On Appeal from the United States District Court for the District of New Jersey (D.C. Civ. Nos. 79-1836, 79-1837, 79-1838, 79-1839, and 79-1840).
Seitz, Higginbotham, Circuit Judges and Giles, District Judge.*fn*
A. LEON HIGGINBOTHAM, JR., Circuit Judge.
Piet Corporation ("Piet"), a New Jersey corporation, brought this action for damages, and declaratory and injunctive relief under 42 U.S.C. § 1983 (1982) against the Borough of Oceanport ("Oceanport") New Jersey and certain public officials who were administering Oceanport's urban renewal program.*fn1 Piet, through its sole shareholders and corporate officers -- Frank and Mary Pietroniro -- charged that the defendants illegally deprived relocation assistance as required by the Housing Act of 1949, 42 U.S.C. § 1455(c)(1) (1982), the Uniform Relocation Assistance and Real Property Acquisition Policies Act of 1970, 42 U.S.C. § 4625 and the Applicable federal regulations. 24 C.F.R. § 42.1 et seq. (1971). A jury rendered a verdict for the plaintiffs for $197,950.00. The district court entered judgment and denied the defendants' motion for judgment notwithstanding the verdict and alternative motion for a new trial. Despite the complexity and novelty of the issues in this case, the district court filed no opinion, either oral or written, to explain the basis for his denial of the post-trial motions. Because we find, as a matter of law, that the evidence was insufficient to support the conclusion that Piet was denied relocation assistance as required by law, we now reverse the judgment of the district court.
Piet Corporation owned and operated a combination package store, bar, and tenement business (consisting of three apartment) in Oceanport, New Jersey from July of 1961 until July of 1975. The Piet property was located in the downtown business district which in 1972 was a blighted are that consisted of several small businesses, a few gas stations, and abandoned properties.
Defendant Elwood Baxter became Mayor of Oceanport in 1972, and the Oceanport Council then included defendants George Barrett and Clement Sommers. Sommers became Councilman in 1960 and remained a Councilman until January 1, 1976, when he replaced Baxter as Mayor, Barrett served as Councilman until 1978. The offices of Mayor and Councilman were part-time positions paying a salary of $250 per year.
Beginning in February of 1972, the Council held public hearings concerning urban renewal proposals. Frank Pietroniro attended at least one such hearing on behalf of Piet. The Borough of Oceanport Approved an urban renewal plan in June 1972, and in September the program received Department of Housing and Urban Development ("HUD") Approval and became operational under the Neighborhood Development Program, Project No. NJA-15.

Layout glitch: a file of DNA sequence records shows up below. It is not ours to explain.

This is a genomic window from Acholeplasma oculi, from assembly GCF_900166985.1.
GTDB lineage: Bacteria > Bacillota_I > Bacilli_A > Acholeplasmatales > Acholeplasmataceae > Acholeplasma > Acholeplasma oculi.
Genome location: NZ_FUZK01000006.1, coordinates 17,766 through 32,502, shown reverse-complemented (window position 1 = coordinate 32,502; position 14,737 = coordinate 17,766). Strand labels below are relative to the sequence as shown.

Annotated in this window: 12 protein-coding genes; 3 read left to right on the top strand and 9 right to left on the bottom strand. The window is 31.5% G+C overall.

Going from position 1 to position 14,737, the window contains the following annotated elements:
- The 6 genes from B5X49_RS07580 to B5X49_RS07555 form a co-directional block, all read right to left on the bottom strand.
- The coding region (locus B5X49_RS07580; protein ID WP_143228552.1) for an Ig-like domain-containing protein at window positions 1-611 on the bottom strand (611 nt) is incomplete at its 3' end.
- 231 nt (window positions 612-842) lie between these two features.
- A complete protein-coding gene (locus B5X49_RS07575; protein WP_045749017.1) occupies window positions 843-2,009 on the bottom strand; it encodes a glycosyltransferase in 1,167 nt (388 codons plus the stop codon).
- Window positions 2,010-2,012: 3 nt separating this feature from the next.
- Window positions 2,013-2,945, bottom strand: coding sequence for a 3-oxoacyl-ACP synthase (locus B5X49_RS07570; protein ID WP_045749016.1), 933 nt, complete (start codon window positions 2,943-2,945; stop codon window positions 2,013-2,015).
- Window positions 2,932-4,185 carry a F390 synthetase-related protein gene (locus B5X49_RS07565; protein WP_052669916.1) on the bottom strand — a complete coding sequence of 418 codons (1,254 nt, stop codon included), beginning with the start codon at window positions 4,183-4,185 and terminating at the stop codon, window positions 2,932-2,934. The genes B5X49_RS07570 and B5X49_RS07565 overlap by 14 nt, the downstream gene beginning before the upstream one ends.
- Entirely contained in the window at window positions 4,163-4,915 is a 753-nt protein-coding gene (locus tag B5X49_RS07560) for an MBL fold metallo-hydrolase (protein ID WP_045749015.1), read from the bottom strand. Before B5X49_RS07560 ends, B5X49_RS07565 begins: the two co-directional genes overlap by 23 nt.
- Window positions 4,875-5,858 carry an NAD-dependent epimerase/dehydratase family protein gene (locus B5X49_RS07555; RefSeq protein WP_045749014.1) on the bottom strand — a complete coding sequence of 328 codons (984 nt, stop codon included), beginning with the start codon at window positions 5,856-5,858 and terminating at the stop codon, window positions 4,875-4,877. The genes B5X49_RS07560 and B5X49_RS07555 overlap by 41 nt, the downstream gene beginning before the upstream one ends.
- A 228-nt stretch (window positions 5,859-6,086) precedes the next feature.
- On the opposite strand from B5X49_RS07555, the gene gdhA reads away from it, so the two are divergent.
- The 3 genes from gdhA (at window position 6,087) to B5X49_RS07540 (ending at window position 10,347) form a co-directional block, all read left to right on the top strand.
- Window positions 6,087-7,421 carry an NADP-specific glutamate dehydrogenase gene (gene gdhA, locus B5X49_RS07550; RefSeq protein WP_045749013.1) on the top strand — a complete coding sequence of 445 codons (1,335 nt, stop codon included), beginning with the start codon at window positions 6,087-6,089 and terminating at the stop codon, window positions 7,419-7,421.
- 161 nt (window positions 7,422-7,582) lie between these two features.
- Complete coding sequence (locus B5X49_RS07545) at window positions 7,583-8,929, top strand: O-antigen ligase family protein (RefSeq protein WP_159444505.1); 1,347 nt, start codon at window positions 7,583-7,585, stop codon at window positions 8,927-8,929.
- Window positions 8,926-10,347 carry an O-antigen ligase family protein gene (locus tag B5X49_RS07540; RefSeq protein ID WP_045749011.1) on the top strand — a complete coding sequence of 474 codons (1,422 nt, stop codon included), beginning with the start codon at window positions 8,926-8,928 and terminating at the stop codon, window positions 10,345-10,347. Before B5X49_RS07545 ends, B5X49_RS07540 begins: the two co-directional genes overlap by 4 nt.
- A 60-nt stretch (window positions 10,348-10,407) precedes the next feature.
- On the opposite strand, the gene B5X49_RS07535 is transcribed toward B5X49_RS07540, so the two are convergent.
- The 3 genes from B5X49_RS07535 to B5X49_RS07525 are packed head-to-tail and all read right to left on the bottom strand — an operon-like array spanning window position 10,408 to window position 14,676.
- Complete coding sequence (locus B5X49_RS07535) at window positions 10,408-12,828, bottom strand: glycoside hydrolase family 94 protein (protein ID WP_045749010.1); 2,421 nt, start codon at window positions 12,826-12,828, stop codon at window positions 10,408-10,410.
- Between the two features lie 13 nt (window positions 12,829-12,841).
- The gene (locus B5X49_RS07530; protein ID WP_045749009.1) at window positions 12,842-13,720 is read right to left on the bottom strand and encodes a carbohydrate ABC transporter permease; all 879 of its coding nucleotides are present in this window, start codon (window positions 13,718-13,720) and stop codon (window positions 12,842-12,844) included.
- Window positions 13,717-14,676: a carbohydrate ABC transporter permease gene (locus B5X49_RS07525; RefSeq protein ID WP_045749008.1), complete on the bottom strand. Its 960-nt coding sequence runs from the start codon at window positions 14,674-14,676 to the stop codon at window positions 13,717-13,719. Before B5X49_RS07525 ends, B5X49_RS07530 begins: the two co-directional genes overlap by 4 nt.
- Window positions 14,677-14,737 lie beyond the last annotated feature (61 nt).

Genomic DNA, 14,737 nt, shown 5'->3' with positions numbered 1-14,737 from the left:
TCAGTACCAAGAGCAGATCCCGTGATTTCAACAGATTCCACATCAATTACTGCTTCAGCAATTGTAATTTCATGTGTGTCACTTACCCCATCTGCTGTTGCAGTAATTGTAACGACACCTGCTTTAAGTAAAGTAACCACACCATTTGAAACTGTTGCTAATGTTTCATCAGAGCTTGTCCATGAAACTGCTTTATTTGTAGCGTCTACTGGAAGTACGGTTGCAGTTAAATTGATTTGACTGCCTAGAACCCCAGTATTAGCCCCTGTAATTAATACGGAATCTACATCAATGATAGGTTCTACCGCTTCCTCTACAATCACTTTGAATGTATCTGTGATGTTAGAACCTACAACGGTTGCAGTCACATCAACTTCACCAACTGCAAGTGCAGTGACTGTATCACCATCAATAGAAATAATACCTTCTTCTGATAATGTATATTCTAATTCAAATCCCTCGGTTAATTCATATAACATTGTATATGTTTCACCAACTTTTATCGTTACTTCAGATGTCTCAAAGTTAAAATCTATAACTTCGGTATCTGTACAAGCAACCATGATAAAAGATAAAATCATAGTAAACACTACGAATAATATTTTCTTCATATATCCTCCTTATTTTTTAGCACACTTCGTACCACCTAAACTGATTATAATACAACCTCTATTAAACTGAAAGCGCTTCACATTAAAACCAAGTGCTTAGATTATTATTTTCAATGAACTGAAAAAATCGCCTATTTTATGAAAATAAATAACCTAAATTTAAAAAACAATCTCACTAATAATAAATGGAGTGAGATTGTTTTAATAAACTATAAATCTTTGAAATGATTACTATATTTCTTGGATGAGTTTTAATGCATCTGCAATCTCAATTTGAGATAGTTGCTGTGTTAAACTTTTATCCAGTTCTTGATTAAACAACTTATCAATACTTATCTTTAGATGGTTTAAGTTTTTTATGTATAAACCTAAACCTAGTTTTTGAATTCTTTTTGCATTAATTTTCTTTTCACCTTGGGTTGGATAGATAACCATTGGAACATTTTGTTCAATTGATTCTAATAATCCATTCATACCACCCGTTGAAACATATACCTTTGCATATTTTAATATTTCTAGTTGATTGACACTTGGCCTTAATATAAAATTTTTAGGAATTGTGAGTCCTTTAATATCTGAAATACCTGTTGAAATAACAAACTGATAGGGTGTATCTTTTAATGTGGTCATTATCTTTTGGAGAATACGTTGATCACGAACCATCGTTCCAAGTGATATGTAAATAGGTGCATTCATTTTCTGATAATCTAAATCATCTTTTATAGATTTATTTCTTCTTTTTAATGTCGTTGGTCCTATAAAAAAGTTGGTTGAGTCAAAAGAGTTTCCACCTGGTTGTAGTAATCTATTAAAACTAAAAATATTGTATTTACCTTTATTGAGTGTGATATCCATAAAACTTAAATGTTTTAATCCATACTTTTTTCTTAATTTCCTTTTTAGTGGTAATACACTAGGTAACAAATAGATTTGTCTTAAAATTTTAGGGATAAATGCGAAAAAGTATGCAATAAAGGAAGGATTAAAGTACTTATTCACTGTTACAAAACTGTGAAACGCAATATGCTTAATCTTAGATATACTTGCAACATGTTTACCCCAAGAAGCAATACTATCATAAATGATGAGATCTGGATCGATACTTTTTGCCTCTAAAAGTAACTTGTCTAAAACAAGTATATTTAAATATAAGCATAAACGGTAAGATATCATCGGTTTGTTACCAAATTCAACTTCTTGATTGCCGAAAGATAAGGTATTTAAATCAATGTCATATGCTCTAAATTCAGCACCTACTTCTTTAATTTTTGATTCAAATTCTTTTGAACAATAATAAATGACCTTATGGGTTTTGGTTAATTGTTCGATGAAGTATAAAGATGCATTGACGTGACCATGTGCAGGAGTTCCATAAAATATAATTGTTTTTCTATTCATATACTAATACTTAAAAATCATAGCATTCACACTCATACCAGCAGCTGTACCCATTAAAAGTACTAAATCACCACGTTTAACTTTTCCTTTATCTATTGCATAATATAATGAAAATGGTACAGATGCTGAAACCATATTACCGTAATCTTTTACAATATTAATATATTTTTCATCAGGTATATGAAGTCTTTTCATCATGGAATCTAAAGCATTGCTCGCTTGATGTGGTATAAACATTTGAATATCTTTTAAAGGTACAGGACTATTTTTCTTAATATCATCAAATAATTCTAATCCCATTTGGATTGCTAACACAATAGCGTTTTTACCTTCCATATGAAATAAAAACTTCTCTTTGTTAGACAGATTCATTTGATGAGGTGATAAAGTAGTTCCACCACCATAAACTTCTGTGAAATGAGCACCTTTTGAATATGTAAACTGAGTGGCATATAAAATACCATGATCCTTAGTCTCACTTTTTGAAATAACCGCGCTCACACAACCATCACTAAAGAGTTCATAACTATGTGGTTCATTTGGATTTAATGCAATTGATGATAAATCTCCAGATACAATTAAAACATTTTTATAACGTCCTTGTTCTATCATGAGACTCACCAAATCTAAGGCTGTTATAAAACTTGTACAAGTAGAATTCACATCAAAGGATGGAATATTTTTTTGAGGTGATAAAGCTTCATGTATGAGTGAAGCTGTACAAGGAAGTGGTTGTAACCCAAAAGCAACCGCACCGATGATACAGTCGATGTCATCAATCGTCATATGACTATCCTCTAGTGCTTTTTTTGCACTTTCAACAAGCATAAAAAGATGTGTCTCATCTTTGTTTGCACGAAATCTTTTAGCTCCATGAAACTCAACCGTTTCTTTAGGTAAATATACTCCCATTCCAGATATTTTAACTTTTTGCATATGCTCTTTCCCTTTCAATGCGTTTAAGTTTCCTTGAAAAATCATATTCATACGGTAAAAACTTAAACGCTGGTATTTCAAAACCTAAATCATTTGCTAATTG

The mayor and Council served as the Local Public Agency ("LPA") for the administration of the Neighborhood Development Program ("NDP"). Baxter, as Mayor, served as the initial Chairman and Barrett and Sommers served as members. Baxter had no vote at Council meetings except in the event of a tie. As chairman of the LPA he did have a vote.
The LPA delegated the day-to-day administration of the Oceanport NDP to the "Oceanport Redevelopment Agency", which later became the "Oceanport Office of Community Development". In October, 1972 the LPA hired defendant Louis Sylvain as Executive Director of the Redevelopment Agency; he served in that capacity until May, 1980. The defendant Nicholas Leone was hired in April, 1973 as Relocation Officer and shortly thereafter was made Assistant Director. In 1976 Leone ceased his involvement in the program. HUD monitored the program.
The urban renewal plan called for the demolition of several properties, including Piet's. Eighteen businesses and forty residences were displaced. The former business district was rezoned for residential use. Negotiations between the Borough and Piet over the removal and relocation of the business began in 1973 and have been the source of much controversy and hostility among the parties. Since the implementation of the NDP there have been disputes over the adequacy of the compensation offered for Piet's real property, allegations of official harassment, conspiracy and unethical conduct, and charges that the relocation assistance provided by the Borough as required by federal law was a "sham" designed to obscure the machinations of "sinister" political plots.
At the time of its eviction on July 2, 1975, Piet had received from Oceanport $95,885.13 in displacement payments, including a $58,225.00 (plus interest) award for the land and building as determined by a judgment in state court condemnation proceedings. Piet did not receive compensation for the value of its liquor license or the licensing fee, but was allowed to retain the ...